I’m a defense attorney, like so many of you. We stand between people and “the system.” But this kind of thing is way past intolerable and really irritating at the individual or personal level: it’s an attack upon that same system and one of its caretakers/administrators (a judicial officer).
It’s disgusting and infuriating, regardless of which side of the courtroom you occupy.
At the same time that I truly hope that the village judge does well and recovers, I also hope, strongly, that there was a well-placed video camera, and/or somebody with the guts/moxie/chutzpah/stones to give up the person or people who slithered out of the dark to do it.
Of course, they’ll deserve a fair trial . . .
By Douglas L. WIlliams on 2013 09 04, 10:26 am CDT
Caligula , Nero , Freisler and Ford were not as fortunate .
By Docile Jim Brady – Columbus OH 43209 on 2013 09 04, 11:10 pm CDT
I’d investigate all conservatives living locally. Rush Limbaugh listeners are the types that would attack judges for no reason other than hating judges in general.
By Steve on 2013 09 06, 7:02 am CDT
There is a difference between “choke” and “strangle”
By Language police on 2013 09 06, 7:37 am CDT
Not to condone what the attackers did, but before everybody jumps to the conclusion that this was an act directed against either the judge in his capacity as a judge, or against the legal system in general, has it occurred to anybody that these hooligans just thought they could beat up on some guy who they saw coming out of the courthouse at night? Again, I am not attempting to apologize for their actions. But how likely is it that the judge was wearing his robe as he locked up and left the courthouse? Perhaps they did know the identity of their victim. But w/o more information, it seems premature to say that the judge was attacked because of who he was.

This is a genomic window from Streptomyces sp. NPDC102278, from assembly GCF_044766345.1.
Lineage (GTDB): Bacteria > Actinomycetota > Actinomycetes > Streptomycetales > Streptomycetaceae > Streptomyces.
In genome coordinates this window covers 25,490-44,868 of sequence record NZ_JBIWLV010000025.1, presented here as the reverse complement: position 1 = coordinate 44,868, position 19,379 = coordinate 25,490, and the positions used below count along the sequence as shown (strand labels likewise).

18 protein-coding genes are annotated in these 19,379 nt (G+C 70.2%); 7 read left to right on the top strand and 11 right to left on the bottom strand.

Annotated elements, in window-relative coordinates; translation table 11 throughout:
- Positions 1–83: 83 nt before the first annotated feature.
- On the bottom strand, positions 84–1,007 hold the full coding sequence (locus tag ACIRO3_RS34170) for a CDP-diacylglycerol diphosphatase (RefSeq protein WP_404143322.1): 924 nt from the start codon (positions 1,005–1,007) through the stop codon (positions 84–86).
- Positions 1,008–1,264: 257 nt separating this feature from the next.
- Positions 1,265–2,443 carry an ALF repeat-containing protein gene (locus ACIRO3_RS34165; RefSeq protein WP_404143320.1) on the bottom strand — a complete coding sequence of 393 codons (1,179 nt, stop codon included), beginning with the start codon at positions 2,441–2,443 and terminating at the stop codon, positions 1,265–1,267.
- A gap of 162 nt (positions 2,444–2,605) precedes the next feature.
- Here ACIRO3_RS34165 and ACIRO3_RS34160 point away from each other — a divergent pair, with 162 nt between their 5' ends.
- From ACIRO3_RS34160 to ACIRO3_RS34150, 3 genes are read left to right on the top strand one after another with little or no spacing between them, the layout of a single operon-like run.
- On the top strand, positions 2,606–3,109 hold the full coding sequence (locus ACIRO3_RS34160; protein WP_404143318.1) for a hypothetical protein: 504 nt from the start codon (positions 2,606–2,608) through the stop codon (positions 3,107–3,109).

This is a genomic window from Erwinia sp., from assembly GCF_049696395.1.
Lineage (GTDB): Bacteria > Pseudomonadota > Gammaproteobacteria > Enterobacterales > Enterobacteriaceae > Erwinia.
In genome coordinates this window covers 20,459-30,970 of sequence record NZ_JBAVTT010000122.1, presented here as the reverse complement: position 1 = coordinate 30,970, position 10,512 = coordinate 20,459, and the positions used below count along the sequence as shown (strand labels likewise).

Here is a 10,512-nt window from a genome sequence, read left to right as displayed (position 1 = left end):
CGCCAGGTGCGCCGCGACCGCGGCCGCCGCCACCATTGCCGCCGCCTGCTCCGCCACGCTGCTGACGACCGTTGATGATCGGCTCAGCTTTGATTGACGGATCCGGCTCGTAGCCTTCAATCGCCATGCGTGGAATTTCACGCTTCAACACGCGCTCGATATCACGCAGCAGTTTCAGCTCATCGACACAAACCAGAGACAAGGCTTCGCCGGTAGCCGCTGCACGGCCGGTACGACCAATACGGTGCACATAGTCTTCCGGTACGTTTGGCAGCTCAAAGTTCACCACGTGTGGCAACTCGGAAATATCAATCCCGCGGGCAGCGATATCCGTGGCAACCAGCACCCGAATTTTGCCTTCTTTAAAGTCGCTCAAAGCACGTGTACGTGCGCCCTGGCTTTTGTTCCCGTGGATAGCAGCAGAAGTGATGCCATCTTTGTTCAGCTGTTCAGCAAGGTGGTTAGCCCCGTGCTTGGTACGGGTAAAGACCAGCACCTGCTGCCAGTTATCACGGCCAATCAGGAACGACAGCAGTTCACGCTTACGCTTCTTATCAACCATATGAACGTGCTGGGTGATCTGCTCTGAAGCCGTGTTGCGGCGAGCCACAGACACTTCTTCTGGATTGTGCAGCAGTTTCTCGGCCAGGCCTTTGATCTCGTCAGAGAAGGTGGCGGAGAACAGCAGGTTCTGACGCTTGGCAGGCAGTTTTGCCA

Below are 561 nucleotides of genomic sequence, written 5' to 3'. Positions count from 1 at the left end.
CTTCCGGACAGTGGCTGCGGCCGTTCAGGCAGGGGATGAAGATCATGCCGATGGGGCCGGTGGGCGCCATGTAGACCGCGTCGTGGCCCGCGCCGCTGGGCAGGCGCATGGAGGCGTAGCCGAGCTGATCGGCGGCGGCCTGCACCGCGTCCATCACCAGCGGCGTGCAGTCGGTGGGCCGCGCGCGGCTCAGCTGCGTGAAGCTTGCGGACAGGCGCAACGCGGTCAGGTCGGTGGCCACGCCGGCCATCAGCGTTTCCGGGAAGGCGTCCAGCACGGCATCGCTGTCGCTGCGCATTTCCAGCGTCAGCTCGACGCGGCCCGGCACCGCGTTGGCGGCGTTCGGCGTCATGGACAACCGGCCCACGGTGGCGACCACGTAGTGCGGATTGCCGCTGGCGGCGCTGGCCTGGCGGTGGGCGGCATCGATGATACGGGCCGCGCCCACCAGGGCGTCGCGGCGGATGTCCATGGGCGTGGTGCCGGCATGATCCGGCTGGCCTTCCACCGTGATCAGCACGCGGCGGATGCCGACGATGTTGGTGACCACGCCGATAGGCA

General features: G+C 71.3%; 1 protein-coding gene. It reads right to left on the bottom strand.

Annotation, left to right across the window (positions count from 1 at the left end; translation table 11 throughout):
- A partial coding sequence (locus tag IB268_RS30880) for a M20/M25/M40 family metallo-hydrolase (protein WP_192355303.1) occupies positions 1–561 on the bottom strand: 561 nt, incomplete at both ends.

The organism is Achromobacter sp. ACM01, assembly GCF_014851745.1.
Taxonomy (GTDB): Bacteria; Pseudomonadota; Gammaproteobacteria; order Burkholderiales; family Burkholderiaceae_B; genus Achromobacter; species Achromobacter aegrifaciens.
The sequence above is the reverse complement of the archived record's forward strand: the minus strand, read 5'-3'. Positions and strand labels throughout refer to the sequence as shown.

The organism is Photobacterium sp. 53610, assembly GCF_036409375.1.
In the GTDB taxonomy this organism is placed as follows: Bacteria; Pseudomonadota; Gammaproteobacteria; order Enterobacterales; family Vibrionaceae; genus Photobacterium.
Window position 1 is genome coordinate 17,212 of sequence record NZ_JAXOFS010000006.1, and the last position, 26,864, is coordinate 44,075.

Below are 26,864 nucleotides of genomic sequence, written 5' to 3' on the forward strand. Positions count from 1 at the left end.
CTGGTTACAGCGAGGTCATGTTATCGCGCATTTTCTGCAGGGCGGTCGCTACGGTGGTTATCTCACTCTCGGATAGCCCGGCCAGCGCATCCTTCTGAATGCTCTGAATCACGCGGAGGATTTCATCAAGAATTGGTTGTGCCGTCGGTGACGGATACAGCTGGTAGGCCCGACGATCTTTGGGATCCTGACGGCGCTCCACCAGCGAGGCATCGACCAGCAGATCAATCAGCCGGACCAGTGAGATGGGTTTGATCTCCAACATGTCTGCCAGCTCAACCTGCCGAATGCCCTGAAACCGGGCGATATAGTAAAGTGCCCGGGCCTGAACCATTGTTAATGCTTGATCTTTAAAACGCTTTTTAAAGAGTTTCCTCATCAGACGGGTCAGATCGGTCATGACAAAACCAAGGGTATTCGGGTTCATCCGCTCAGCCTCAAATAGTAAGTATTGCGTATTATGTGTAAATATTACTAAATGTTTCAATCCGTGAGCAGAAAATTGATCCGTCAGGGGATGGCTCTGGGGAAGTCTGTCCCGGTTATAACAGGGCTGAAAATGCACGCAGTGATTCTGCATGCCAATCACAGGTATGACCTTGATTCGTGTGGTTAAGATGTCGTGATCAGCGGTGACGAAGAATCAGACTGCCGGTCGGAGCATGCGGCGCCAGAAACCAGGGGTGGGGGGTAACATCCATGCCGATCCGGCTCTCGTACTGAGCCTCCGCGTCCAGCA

By David on 2013 09 06, 9:21 am CDT
This attack may have been related to his work, but maybe not. Village judges in NY for many years and maybe still today, were not required to be lawyers. I appeared in front of one eons ago who I know was a farmer and hadn’t been to college. But that’s not really a problem unless the person ignores the law or is truly incomptent. The other (possible) problem is that for eons, many village judges were criminals themselves. Bribes and other graft were rampant as was totally unethical and illegal behavior cloaked in the judgeship. The NYT had a great article about this a few years back. This guy may have been totally innocent or may have been the victim of payback. Not saying it’s right, just saying.
By Tim on 2013 09 06, 10:59 am CDT
My prayers go out to the judge.
Whoever thought that this was a legitimate way of putting Waterloo on the map really needs to be hunted down.
By Tom Youngjohn on 2013 09 06, 6:24 pm CDT
Comment removed by moderator.
By jim on 2013 09 07, 12:59 am CDT
3—> Add to that list the people who would threaten the parents of a defendant who was acquitted as well as those who think those threats are justified.
By SME on 2013 09 09, 9:02 am CDT
It matters not whether the attackers knew the judge, had been before him that evening (or previously), or were connected to the parties involved in the arraignment just completed. This kind of wanton attack upon a government official (who else would be coming out the courthouse in the middle of the night?) cannot and should not be tolerated.
I began my career as an Assistant DA in 1989 and was shot at several times while in that service. I can tell you that it is NOT an experience I recommend to anyone else. I also know a colleague in my county who heard a small claims matter, after which the two litigants had an argument at the back of the room and one shot at the other in the direction of the bench, narrowly missing the Judge (as in he parts his hair differently now).
And for what? To be subject to the endless derision and ridicule of the public, the constant pressure to cave on one’s ethics, and the seemingly ever increasing unfunded mandates of the OCA and the UCS, often for less than $20,000 per year? I took the job to help people - it is my primary goal as I adminsiter fair and impartial justice in my court. But when I tell others about the rigors of the job, they often wonder why anyone - lawyer or non-lawyer - wants this job for any reason other than as but one step in what will hopefully result in a full-time position on the bench.
By FELLOW NY VILLAGE MAGISTRATE on 2013 09 09, 10:11 am CDT
We welcome your comments, but please adhere to our comment policy.
© 2014 ABA Journal and the American Bar Association | ABA Home
Questions, comments, or concerns? Contact us
Visit our desktop site